How a Taxi Driver Made My Day

Mr Goh with his erhu.

Mr Goh with his erhu.

Last Friday I took a SMRT cab (number SHF 24E, driven by a Mr Goh) from JCube to Ngee Ann City in what turned out to be a most joyous experience.

Mr Goh was playing erhu music on his sound system and commented on the beauty of the music. “Can you visualize the birds flying around – this is what this piece is depicting,” he pointed out and then proceeded to explain the complexity of the piece and how difficult it is to master that tune.

He then played another CD for me and with Mr Goh’s explanation, this time I could almost “see” horses prancing around, going through their various gaits – trotting, cantering and galloping, etc.

What was very cheery about the whole experience was Mr Goh’s very friendly demeanor and his overwhelming and infectious passion for this two-string Chinese fiddle, which is a most difficult musical instrument to play, let alone master.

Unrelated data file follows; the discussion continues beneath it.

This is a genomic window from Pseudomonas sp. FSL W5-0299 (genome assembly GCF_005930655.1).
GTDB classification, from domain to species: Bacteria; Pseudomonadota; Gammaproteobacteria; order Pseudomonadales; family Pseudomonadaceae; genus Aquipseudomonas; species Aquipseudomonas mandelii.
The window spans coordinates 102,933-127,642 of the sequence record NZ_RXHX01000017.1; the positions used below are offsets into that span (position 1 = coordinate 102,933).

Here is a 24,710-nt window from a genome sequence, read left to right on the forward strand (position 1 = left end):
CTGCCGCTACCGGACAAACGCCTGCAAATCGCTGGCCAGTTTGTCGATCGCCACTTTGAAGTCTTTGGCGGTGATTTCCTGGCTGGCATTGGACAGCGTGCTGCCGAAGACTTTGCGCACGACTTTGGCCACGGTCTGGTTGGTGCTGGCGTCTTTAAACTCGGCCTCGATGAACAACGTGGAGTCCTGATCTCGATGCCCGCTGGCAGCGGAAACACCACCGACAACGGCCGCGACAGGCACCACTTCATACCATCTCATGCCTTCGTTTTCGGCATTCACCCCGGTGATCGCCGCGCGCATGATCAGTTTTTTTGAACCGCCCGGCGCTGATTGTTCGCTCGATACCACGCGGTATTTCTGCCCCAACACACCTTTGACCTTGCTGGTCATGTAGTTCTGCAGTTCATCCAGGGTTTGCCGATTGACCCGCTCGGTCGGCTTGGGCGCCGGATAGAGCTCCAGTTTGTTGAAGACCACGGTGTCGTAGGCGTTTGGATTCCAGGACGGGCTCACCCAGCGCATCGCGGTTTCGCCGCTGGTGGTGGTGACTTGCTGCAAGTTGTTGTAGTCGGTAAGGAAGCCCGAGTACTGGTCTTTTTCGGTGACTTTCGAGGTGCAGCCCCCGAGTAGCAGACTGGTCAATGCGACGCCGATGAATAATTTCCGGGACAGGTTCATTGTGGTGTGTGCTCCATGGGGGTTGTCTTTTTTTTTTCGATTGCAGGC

I learned that he is a sprightly and exuberant 56-year-old who took up the erhu five years ago so that he would have something to do during those long waits for passengers. He saw a man from China playing the erhu somewhere in Woodlands and paid the stranger to teach him. Mr Goh bought his own erhu from an antique shop, and buys cheap CDs (“three for only $10!”)  from Rochor to listen for inspiration. He practices everyday.

Mr Goh is such a refreshing change from the usual cabbies I meet, most of whom are grouchy sourpusses obsessed with criticizing the government. He was also very optimistic and positive, unlike many other drivers who only know how to lament about how bad times are. Mr Goh played a rather challenging piece on his sound system for me to listen and told me to focus on one difficult part and he said “In five years, I shall be able to play something like this.”

What an uplifting experience!

When the cab came to a stop, my day got better because I was further rewarded when Mr Goh took the erhu resting by his side and played a short rendition for me to appreciate.

I left the cab feeling heartened and inspired by this extraordinarily heartwarming experience and wished Mr Goh well.

Mr Goh, may you live long and prosper!

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